Rain Garden Design Series: Part One, Site Selection

Installing a rain garden on your property can be a fun, rewarding experience that will yield benefits for your landscape, community and our watershed! Rain gardens are intended to capture and filter stormwater runoff from impervious surfaces, such as rooftops, roads and parking lots. They are a landscape with a purpose. With good planning, you can have a beautiful addition to your property and help improve and protect our local streams, rivers and lakes.

The wonderful thing about rain gardens is that they can come in all shapes and sizes, and can be as simple or engineered as your property calls for. For the purpose of this series, we will be covering a simple design of a rain garden. This is a three-part series that will cover Site Selection, Design Calculations and Installation. Let’s get started!


Tools/Skills Needed: Percolation Test will require a Post-hole digger, Bucket of Water, Ruler

Costs: $0 if you can borrow the tools needed

Time: 1-2 hours

Level of Difficulty: Easy

 

Understanding Stormwater

It doesn’t take much of a rain event to trigger stormwater runoff. Most of the pollutants we find in the water of our local streams arrive with the first flush of a substantial rain. Few of us realize what an impact a rain garden could make in soaking up (infiltrating) this water.

An average home’s roof is approximately 1,200 square feet. Cover that square footage with one inch of rain water and the roof has quickly generated a volume of 608 gallons of water – or enough water to fill 11 rain barrels! Even a small rain garden can manage a lot of runoff from a disconnected down spout.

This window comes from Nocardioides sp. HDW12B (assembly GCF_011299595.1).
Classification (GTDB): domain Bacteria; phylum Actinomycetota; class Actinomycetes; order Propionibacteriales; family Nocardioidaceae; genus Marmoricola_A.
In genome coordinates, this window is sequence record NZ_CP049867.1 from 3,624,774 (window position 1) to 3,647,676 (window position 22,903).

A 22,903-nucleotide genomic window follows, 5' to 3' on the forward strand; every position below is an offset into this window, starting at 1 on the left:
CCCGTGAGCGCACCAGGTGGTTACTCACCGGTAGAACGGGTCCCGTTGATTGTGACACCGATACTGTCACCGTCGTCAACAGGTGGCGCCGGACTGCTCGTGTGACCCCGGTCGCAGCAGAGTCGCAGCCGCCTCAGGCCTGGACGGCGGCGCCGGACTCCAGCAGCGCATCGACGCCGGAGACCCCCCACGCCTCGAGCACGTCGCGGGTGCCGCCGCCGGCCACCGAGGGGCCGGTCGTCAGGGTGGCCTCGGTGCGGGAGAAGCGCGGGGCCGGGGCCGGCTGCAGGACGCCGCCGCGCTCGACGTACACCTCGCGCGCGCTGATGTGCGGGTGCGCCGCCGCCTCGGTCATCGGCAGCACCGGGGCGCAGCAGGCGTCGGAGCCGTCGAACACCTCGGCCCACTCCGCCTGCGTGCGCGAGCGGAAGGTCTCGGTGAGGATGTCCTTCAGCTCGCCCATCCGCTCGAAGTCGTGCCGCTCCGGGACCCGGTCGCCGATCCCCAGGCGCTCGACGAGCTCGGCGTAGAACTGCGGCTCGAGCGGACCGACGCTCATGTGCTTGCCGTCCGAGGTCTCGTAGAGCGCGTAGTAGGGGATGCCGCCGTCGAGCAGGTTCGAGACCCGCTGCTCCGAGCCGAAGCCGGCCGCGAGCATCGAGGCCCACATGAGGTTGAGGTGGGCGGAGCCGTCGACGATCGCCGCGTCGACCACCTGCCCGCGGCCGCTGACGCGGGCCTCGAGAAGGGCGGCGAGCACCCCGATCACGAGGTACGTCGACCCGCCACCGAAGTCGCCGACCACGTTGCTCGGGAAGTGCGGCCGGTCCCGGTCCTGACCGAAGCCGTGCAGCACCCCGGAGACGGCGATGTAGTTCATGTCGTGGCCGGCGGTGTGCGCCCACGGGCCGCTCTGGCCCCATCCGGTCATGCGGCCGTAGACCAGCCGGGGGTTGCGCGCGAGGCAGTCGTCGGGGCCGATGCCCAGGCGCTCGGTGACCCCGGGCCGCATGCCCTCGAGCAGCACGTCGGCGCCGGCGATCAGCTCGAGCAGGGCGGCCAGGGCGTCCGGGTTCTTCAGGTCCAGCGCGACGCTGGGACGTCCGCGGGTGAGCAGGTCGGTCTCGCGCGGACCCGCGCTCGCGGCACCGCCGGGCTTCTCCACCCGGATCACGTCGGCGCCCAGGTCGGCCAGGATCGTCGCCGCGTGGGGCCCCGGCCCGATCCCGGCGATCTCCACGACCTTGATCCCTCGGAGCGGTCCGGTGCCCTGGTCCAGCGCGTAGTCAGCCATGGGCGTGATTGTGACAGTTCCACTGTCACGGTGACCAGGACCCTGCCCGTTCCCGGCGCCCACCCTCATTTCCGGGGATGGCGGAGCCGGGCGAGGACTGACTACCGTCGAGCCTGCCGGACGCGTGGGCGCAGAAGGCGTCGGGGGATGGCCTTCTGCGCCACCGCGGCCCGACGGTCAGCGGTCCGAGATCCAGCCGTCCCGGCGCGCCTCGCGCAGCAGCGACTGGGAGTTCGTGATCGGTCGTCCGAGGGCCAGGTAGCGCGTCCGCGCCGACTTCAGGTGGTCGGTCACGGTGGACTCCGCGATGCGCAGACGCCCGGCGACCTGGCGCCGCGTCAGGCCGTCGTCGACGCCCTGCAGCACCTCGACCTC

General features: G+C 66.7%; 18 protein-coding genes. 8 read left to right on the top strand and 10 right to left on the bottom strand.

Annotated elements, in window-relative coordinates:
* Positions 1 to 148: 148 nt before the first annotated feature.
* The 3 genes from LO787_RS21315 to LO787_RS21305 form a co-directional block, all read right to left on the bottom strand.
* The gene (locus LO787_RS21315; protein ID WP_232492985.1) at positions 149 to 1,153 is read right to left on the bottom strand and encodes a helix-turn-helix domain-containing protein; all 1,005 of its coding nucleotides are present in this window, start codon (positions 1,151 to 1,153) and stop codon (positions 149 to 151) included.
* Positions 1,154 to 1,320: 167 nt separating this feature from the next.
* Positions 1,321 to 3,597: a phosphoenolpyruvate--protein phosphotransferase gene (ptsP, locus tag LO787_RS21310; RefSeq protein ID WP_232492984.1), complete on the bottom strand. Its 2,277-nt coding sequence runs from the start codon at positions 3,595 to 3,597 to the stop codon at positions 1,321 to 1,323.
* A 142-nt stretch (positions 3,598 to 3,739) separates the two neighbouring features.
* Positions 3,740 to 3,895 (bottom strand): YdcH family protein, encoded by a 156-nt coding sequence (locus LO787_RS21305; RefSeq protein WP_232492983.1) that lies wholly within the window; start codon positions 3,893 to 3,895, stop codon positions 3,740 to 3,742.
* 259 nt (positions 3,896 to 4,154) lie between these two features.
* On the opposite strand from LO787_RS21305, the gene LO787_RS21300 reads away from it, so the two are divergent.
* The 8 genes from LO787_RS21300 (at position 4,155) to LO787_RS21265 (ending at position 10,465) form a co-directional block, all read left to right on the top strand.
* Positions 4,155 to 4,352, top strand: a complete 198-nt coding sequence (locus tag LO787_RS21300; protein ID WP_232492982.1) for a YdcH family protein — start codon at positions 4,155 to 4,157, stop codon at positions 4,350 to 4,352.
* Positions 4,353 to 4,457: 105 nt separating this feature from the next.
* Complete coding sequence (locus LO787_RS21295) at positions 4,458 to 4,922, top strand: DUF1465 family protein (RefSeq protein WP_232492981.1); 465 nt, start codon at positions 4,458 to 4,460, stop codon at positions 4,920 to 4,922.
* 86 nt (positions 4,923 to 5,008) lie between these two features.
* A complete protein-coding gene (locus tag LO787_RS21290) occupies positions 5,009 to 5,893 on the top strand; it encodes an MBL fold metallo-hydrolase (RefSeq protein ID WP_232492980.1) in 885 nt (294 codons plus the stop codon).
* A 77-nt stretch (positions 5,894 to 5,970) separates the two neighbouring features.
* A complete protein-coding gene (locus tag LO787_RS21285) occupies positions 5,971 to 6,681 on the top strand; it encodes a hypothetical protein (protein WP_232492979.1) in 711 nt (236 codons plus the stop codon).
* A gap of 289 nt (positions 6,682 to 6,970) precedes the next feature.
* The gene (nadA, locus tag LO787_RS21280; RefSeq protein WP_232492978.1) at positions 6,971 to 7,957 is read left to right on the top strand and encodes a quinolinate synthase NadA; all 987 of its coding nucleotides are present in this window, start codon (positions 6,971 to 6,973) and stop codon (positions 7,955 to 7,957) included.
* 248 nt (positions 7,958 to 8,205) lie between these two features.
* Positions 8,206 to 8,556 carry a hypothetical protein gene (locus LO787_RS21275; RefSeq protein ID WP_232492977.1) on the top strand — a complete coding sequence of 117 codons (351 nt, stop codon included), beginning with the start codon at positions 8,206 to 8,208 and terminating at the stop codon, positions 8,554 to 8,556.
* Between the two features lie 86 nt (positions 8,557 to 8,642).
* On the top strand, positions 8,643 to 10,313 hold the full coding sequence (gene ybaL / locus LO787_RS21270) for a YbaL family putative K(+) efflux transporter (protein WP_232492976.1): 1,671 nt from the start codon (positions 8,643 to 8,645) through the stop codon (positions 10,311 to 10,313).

Asking yourself some questions before you begin to construct your rain garden will help to avoid unforeseen problems. How does the water flow through your yard? Are there places where the runoff is causing erosion? These are things you will want to consider as you proceed with the design of your rain garden.


Site Selection

It is important to place your rain garden in an area that does NOT hold water. Wet areas of shallow water indicate slow percolation and heavy soils with no infiltration. A rain garden is not a pond or a wetland – it is designed to absorb water, and at the longest, shouldn’t have standing water for more than 24 hours.

Site selection of your rain garden is all about Location, Location, Location! Here are some simple steps to plan the placement of your rain garden.

 

Rain Garden Placement

Rain Gardens are intended to intercept stormwater runoff from an impervious surface, such as the roof shown here

 

Site Selection Guidelines

  • Avoid steep slopes as the steeper the slope, the more digging necessary to make the finished garden level.
  • Be mindful of where the water could possibly overflow in the event of a severe storm.  You don’t want to send water in an unwanted direction such as towards your neighbor!
  • Full or partial sun works best, although rain gardens can also work in shady areas with careful plant selection.